With the current economic challenges, having a job is a big plus and keeping it is a must. But sometimes, the wrong job can be even more emotionally destructive than having no job. What do you do then?
Those of us who can at least see retirement on the horizon are legitimately even more skittish. When an older worker loses a job, it takes longer to find a new one. Plus, once you are on the sidelines for a while, being older means being more vulnerable to losing confidence in yourself and letting go of work by default. So we hunker down and keep the job we hate.
We need to get smart about finding that next thing instead of remaining a victim of the lousy economy anda horrid work situation.
The first step in a good job transition is knowing where you want to go. If you need to find something else, be sure you are clear about why you need to change things. Assuming that the reason work is bad is the boss or the company, when you hate that kind of work altogether is a ticket to a repeat of the job angst. Take some time to think about what doesn’t work about this job and what’s behind that. You may think your boss is the Ultimate Bossilla until you listen to what you friends and peers are saying about their bosses.
Learn all you can about yourself so you have some certainty about what would be a great job for you. Also be sure you’ve gotten to the actual core of why the current situation isn’t working. If it’s just that the economy has slowed things down, planning an exit is a case of “out of the frying pan and into the fire.” But if you have lost interest in the work you are now doing, maybe you need a new direction to get your mojo back. Check this stuff out–don’t just make a bunch of assumptions without getting real information.
Once you have identified the core issues of what’s not working, then you can move to the following:
Identify realistic options for working elsewhere. Be forewarned, if you need to jump ship, you might end up starting a whole lot farther down the ladder with the new outfit. This may be the best thing you ever did, but take the time to think about it. Also think in terms of where you might be able to move within your current company if it’s really a matter of bad boss or co-worker chemistry.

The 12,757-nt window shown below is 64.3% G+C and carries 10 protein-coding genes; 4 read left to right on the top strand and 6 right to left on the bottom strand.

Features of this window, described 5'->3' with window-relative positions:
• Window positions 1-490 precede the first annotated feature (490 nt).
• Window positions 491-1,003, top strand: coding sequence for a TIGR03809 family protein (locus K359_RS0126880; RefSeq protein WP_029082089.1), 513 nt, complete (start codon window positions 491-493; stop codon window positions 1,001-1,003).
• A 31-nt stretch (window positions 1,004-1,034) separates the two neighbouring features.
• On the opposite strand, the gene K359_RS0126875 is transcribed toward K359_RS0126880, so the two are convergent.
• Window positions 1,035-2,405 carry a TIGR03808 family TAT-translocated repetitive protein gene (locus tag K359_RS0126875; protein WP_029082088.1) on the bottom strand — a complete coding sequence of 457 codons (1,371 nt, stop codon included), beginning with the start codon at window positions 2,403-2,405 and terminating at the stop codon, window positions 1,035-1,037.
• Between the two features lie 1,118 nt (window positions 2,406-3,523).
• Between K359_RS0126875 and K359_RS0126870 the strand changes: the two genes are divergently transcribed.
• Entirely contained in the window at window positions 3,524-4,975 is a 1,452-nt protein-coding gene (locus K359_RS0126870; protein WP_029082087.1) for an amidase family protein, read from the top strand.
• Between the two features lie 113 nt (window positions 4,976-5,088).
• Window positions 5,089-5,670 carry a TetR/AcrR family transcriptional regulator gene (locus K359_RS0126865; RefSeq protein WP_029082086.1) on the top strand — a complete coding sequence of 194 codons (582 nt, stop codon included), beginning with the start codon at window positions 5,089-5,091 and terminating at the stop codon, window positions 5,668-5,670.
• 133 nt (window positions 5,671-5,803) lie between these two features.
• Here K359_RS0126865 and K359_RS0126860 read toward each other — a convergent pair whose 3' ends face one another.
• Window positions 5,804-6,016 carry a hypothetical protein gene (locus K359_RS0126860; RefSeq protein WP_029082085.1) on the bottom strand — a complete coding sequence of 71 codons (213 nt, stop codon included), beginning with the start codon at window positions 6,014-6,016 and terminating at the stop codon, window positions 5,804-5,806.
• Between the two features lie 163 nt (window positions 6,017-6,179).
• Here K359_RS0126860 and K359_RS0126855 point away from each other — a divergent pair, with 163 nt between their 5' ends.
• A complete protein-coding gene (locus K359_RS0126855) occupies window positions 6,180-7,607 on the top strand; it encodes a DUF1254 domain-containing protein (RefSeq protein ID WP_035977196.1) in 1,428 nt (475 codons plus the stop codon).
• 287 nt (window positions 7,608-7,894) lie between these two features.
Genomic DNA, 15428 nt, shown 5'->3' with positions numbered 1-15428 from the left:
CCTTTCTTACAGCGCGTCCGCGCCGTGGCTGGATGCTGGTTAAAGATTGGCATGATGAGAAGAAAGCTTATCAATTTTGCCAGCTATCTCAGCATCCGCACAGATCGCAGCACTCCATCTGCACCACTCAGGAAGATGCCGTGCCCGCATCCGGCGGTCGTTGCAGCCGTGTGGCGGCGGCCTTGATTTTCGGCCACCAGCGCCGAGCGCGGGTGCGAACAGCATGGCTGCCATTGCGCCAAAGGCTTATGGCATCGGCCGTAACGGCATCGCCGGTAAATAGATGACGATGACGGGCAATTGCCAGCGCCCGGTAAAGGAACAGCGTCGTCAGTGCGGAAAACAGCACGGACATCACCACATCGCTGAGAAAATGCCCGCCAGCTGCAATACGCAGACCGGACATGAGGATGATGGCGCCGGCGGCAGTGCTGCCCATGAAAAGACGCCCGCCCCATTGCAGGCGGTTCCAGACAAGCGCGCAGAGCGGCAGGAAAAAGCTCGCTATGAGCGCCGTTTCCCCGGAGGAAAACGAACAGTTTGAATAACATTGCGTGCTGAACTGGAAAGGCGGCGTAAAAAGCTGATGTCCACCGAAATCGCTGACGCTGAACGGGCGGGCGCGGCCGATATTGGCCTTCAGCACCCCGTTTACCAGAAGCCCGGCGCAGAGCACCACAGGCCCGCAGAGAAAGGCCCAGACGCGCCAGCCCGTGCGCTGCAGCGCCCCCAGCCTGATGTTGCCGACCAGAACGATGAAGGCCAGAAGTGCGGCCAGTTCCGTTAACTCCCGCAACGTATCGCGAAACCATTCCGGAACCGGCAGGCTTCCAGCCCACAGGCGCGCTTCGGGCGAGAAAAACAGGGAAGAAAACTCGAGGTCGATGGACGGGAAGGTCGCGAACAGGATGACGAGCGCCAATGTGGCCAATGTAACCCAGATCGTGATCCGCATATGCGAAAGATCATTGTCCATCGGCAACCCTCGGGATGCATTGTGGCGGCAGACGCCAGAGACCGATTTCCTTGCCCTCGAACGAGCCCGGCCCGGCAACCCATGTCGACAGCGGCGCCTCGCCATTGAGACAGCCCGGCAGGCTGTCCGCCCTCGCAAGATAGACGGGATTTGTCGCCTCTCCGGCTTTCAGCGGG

This step has an unexpected and immediate benefit. Sometimes when you take a close look at what else you could realistically do, the job you are doing becomes a whole lot more appealing.
Figure out how to be really good at doing what you want to do next. This may be by taking classes on your own. It may be by talking with people who are already doing that kind of work. It may be by applying yourself on your current job more diligently so that you develop skills needed for the next job. As Thomas Edison said, “When opportunity arrives, many people miss it because it’s wearing overalls and looks like work.” Do the work to get good enough to be valuable in the new arena.
Build your network to include people with that interest and expertise. Networking is not about collecting business cards from people you don’t know. It’s about getting to know people–as friends–who are doing what you want to do. You don’t have to like them personally or have the same politics to become good business buddies. But you do need to know them. The best way to make that happen is with your own initiative.
The smartest thing anyone can do in a down economy is to be helpful in the business context. If you see an article that someone else would appreciate, send them the link. If you note a problem developing that a business friend needs to know about, give them the heads up (unless it involves a conflict of interestor insider trading kinds of issues to do so). Being kind is always in vogue, regardess of what the Wall Street stereotype is played like in the movies.
Keep doing your current job to the very best of your ability. That is called integrity. It doens’t make any difference if the whole rest of the world has lost it (which sometimes seems to be the case), operating to the best of your ability will keep you saner, happier, and more appealing as an employee–and a person
No matter how old you are, if you want to work, you can find work. The best way to set yourself up so that you call the shots with that is to do what you love and be good at it. So if your current job doesn’t give you that, you may need to change. Do that with a plan. Do that with a solid base of knowledge to draw on. And do that with integrity.